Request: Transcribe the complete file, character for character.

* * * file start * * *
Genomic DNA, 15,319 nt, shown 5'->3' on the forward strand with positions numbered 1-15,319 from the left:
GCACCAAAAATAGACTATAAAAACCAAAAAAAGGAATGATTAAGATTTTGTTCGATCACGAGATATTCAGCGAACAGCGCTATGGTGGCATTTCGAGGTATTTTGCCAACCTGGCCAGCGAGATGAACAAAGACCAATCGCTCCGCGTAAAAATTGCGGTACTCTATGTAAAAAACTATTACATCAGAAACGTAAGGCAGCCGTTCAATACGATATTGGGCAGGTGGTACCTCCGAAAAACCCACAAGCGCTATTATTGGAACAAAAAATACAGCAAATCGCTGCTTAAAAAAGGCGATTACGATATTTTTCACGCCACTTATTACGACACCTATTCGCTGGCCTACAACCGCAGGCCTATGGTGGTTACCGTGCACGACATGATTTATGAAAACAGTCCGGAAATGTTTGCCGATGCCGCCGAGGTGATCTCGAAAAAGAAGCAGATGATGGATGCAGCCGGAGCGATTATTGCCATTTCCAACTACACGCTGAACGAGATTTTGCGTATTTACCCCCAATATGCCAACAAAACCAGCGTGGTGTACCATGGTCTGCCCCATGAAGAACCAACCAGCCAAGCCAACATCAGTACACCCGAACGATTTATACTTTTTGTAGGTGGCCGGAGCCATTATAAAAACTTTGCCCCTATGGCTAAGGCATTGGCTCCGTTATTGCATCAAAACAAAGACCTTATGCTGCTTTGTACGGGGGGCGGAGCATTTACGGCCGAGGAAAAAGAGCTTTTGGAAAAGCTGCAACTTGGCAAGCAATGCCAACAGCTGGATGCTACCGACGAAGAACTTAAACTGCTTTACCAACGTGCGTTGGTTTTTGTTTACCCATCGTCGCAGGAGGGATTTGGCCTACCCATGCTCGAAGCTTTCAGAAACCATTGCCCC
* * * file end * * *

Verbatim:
Genomic DNA, 15,319 nt, shown 5'->3' on the forward strand with positions numbered 1-15,319 from the left:
GCACCAAAAATAGACTATAAAAACCAAAAAAAGGAATGATTAAGATTTTGTTCGATCACGAGATATTCAGCGAACAGCGCTATGGTGGCATTTCGAGGTATTTTGCCAACCTGGCCAGCGAGATGAACAAAGACCAATCGCTCCGCGTAAAAATTGCGGTACTCTATGTAAAAAACTATTACATCAGAAACGTAAGGCAGCCGTTCAATACGATATTGGGCAGGTGGTACCTCCGAAAAACCCACAAGCGCTATTATTGGAACAAAAAATACAGCAAATCGCTGCTTAAAAAAGGCGATTACGATATTTTTCACGCCACTTATTACGACACCTATTCGCTGGCCTACAACCGCAGGCCTATGGTGGTTACCGTGCACGACATGATTTATGAAAACAGTCCGGAAATGTTTGCCGATGCCGCCGAGGTGATCTCGAAAAAGAAGCAGATGATGGATGCAGCCGGAGCGATTATTGCCATTTCCAACTACACGCTGAACGAGATTTTGCGTATTTACCCCCAATATGCCAACAAAACCAGCGTGGTGTACCATGGTCTGCCCCATGAAGAACCAACCAGCCAAGCCAACATCAGTACACCCGAACGATTTATACTTTTTGTAGGTGGCCGGAGCCATTATAAAAACTTTGCCCCTATGGCTAAGGCATTGGCTCCGTTATTGCATCAAAACAAAGACCTTATGCTGCTTTGTACGGGGGGCGGAGCATTTACGGCCGAGGAAAAAGAGCTTTTGGAAAAGCTGCAACTTGGCAAGCAATGCCAACAGCTGGATGCTACCGACGAAGAACTTAAACTGCTTTACCAACGTGCGTTGGTTTTTGTTTACCCATCGTCGCAGGAGGGATTTGGCCTACCCATGCTCGAAGCTTTCAGAAACCATTGCCCC